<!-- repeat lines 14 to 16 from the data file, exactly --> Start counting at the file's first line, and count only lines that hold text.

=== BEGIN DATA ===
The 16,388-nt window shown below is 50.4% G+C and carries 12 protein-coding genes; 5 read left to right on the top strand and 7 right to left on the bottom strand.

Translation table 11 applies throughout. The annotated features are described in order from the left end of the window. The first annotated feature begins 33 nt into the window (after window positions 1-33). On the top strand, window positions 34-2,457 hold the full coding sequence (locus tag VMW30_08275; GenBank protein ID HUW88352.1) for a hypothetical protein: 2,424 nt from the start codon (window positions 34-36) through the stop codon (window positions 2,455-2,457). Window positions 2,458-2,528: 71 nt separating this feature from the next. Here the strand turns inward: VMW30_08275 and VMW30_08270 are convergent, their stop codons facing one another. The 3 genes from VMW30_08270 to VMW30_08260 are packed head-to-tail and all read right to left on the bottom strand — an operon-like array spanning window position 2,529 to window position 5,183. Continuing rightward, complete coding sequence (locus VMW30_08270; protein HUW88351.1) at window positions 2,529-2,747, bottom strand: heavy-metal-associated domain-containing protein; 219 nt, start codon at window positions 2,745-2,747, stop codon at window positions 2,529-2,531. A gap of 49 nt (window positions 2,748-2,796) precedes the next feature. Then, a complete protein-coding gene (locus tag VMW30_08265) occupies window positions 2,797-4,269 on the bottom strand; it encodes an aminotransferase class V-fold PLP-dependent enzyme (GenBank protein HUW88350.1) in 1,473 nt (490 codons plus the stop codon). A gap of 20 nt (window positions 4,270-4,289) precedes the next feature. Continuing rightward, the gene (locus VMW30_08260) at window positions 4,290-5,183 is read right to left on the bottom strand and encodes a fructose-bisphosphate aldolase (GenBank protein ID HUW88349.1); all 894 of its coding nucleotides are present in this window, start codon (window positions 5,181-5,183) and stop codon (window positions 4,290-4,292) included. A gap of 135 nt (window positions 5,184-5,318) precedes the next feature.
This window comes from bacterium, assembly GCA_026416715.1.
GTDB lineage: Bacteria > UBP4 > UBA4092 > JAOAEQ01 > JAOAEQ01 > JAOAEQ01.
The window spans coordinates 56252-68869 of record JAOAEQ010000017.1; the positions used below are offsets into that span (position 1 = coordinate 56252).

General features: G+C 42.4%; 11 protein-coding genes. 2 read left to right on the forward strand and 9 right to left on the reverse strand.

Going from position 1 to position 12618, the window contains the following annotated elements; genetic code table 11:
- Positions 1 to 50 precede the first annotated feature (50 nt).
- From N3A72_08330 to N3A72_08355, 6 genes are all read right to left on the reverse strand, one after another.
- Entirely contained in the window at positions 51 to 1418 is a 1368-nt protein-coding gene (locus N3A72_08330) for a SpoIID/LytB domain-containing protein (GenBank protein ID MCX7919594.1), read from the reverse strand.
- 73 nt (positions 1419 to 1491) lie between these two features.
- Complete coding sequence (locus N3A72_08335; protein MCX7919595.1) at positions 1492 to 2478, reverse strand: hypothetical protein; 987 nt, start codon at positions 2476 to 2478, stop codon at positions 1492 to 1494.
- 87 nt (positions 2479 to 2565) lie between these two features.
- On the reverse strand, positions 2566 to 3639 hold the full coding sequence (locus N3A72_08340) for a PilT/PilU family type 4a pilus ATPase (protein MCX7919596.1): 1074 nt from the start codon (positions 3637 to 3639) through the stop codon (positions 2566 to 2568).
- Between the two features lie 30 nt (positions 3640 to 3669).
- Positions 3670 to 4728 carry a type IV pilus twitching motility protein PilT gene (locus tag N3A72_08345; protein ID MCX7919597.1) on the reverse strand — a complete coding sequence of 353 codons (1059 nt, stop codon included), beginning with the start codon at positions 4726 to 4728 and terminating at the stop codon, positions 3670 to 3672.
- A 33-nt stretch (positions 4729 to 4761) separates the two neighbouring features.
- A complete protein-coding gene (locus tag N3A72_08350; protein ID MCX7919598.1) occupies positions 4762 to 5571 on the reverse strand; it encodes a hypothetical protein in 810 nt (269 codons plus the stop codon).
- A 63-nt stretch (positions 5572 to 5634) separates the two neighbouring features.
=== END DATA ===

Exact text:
- On the reverse strand, positions 2566 to 3639 hold the full coding sequence (locus N3A72_08340) for a PilT/PilU family type 4a pilus ATPase (protein MCX7919596.1): 1074 nt from the start codon (positions 3637 to 3639) through the stop codon (positions 2566 to 2568).
- Between the two features lie 30 nt (positions 3640 to 3669).
- Positions 3670 to 4728 carry a type IV pilus twitching motility protein PilT gene (locus tag N3A72_08345; protein ID MCX7919597.1) on the reverse strand — a complete coding sequence of 353 codons (1059 nt, stop codon included), beginning with the start codon at positions 4726 to 4728 and terminating at the stop codon, positions 3670 to 3672.